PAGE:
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Authors: Patrick McGhee

Unexpected Angel

BOOK: Unexpected Angel
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Unexpected Angel

 

Third Edition

 

By

 

Patrick McGhee

 

 

 

Cover image courtesy of FreeDigitalPhotos.net

 

 

 

 

 

 

 

This book is a work of fiction.  Name
s, places, characters, and incidents are a product of the author’s imagination.  or are used in a fictitious manner.  Any resemblance to actual events, locales, or persons, living or dead, is a coincidence.

 

             
**********

The words of the folksong,
I Know Where I’m Going,
and the hymn,
Joyful, Joyful, We Adore Thee,
are in the public domain as is the scripture quotation from
The Book of Ruth.

 

**********

Copyright 2011 by William P. McGhee

All rights reserved.  Except as permitted by law, no part of this work may be reproduced, transmitted, or distributed in any form or by any means, or stored in a database or retrieval system, without the prior written permission of the publisher.

 

Chapter 1

 

Life is always changing.  Nothing is constant.  Sometimes, the changes are gradual.  We don’t notice them until months, or even years, down the road.  At other times, events can quickly change the direction of our lives, creating a set of circumstances we might never have chosen or imagined.   Though we may not be able to recall the details or go back to relive the experiences, we will pack away, in our minds, certain images of extraordinary happenings–those unforgettable moments that drive us, energize us, and make us who we are.

It had been a slow afternoon for Wally Jackson at the State Employment Bureau.  The waiting room was nearly always packed with clients, even on Fridays.  Today appeared to be an exception.  Wally wondered if unemployment had somehow vanished overnight.  There was little chance of that.  Perhaps, people were getting ready for the weekend and would let their difficult situations wait until Monday. Wally admonished himself for being cynical.  His mind was overloaded.  He was dealing with something that always mixed up his feelings.  Tony Danforth was back in town and had moved in with an old girlfriend.

The rush-hour traffic on the four-lane between Brockton and Poplar Hill seemed to move slower than the afternoon at work. As driving does not allow for deep thought, Wally took a break from his confusion and concentrated on the road.  He felt fortunate that there were no accidents to clog the highway, no traffic-jams due to someone’s flat tire or car trouble. Things like that could back up the traffic as much as a mile.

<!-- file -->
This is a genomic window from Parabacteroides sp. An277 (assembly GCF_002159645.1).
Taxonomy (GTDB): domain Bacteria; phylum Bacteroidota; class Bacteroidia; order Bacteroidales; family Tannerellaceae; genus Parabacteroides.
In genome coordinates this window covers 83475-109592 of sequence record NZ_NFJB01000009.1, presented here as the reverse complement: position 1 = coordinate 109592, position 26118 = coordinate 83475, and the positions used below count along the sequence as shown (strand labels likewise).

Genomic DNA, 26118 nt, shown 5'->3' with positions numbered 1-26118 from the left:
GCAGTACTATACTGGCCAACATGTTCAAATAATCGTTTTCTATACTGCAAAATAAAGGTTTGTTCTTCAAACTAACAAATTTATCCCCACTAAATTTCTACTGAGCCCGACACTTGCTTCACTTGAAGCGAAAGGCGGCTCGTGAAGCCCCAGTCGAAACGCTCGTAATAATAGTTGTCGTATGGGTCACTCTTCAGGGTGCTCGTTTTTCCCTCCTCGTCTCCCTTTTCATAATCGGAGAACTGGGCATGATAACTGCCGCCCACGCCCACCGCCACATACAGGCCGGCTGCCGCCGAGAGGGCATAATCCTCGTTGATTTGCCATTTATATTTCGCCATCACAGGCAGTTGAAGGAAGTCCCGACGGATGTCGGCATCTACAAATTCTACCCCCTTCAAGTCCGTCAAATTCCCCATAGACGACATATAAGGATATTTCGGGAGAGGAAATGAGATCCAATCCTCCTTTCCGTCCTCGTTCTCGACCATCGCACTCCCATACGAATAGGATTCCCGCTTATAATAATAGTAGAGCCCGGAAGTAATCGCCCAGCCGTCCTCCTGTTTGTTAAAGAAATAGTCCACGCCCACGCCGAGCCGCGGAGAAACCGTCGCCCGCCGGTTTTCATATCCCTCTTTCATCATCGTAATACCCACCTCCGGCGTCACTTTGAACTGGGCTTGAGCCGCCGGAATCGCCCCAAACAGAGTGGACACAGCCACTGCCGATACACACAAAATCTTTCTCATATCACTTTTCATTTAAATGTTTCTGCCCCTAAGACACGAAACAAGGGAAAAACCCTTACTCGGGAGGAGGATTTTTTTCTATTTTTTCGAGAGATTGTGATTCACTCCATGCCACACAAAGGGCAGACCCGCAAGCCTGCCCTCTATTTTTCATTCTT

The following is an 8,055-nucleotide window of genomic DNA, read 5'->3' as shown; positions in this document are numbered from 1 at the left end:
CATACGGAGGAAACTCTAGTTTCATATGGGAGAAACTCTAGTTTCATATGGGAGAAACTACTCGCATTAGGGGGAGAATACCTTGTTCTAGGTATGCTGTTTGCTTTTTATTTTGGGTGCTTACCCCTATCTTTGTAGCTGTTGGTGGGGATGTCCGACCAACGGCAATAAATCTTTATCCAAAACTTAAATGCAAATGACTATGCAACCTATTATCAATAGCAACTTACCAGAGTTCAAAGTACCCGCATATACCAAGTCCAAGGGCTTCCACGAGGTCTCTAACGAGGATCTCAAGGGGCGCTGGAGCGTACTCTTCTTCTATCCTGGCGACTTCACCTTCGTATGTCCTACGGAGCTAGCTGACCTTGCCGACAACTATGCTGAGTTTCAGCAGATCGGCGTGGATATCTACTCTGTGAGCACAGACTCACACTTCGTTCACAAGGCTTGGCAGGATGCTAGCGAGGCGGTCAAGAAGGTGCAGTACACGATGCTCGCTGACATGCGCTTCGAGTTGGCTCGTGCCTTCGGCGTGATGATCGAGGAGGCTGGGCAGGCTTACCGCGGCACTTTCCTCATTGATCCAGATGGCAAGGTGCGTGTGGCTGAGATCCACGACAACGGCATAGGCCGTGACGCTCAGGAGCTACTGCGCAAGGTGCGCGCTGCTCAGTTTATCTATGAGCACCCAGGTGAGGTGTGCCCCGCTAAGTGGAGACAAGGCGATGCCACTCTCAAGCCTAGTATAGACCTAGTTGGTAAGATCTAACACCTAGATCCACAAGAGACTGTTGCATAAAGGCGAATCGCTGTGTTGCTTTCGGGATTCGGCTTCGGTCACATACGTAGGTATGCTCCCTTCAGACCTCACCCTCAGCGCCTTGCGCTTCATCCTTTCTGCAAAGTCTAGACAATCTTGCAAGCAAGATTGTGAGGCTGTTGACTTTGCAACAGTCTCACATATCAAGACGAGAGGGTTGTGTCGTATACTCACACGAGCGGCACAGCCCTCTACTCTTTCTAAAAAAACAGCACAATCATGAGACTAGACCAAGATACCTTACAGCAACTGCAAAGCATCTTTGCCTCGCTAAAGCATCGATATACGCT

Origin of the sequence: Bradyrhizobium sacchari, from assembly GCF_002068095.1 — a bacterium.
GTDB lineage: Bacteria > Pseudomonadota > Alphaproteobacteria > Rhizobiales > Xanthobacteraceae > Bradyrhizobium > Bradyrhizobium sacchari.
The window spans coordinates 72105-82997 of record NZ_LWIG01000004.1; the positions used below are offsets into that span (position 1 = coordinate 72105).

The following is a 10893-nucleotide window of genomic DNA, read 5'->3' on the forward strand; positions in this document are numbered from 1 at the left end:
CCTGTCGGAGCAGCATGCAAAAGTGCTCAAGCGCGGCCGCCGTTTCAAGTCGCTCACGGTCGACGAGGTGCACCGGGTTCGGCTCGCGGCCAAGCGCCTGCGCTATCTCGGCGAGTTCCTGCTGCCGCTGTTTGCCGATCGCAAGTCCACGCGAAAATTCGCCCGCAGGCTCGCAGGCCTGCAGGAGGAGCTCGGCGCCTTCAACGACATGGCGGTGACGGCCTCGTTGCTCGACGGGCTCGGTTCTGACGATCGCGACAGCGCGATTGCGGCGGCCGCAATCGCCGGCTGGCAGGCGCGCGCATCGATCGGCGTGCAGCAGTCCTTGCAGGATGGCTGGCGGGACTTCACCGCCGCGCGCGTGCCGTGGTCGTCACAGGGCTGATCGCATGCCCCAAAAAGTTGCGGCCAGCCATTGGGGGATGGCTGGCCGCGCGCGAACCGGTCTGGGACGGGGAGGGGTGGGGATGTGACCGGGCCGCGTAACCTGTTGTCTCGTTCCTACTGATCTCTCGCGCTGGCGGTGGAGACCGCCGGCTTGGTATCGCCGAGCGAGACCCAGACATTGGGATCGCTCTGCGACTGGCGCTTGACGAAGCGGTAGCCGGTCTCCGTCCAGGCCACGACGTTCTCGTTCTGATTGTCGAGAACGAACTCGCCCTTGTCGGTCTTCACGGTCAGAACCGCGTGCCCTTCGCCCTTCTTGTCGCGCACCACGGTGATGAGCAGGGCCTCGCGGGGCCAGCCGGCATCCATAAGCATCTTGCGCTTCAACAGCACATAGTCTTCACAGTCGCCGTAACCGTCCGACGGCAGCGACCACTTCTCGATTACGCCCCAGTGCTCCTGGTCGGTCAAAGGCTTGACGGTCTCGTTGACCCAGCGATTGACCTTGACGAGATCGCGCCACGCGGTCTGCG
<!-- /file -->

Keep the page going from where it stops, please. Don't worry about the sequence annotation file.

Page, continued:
This thoroughfare was a project of Senator Homer Fishburn. The Senator had never anticipated suburban Brockton expanding along the highway almost as fast as the pavement could be laid.  He had just wanted a big road to help him win big in the next election.  The county commission insisted on naming it the Fishburn Expressway.  Like other politicians in this part of the state, they knew if you promised to name something after the Senator, it would get built. It did not matter what it was or how much it cost.  Wally could have entertained himself with conjectures of things that might have been built, but never made it. This would have to wait for another day.  He was tired and Tony Danforth was back in town. That was enough.

 

Wally was thankful when he could see the apartment complex where he lived.  He pulled into the parking lot, shut down the engine, and headed for his place on the third floor.  As usual, he took the steps.  It was healthier; it took less time.  He used the elevator only for company and for transporting heavy or bulky items

 

As Wally stood at the apartment door fumbling for his keys, the phone began to ring.  He inserted the key into the lock, opened the door, and tossed his briefcase into an armchair. The phone rang the second time.  Darting across the living room, he was able to snatch the receiver on the third ring.  A recorded greeting started,   “This is World Tel-Link with a collect call from Tony Danforth, an inmate at Highland Regional Jail.  The call may be monitored or recorded.  To hear the charges for this call, press nine.  To reject the call, press seven.  To accept, press three.”

 

Wally’s breathing became deeper and more rapid as he fumbled with the phone to press the number three button.  The voice greeting continued, “Your call is being connected.”

Wally said, “Hello.”

Tony’s raspy voice followed.  “Hey, I’m in jail.  I’ve been here for three days.  I tried calling before.  Why didn’t you answer your phone?”

Wally replied, “There used to be a block for collect calls on it.  This morning I went to the phone company’s website and took it off.  I don’t know why, but I had this feeling that I had to do it, and do it today.”

“I’m sure glad you did.  Nobody wants to accept my calls, not even my mom.  She accepted
one
and told me I am embarrassing the family.  She said my step dad is pissed.  She told me not to call again till next week.  It’s long distance. It’s expensive.  Your number is local.  It’s only eighty-five cents for fifteen minutes.”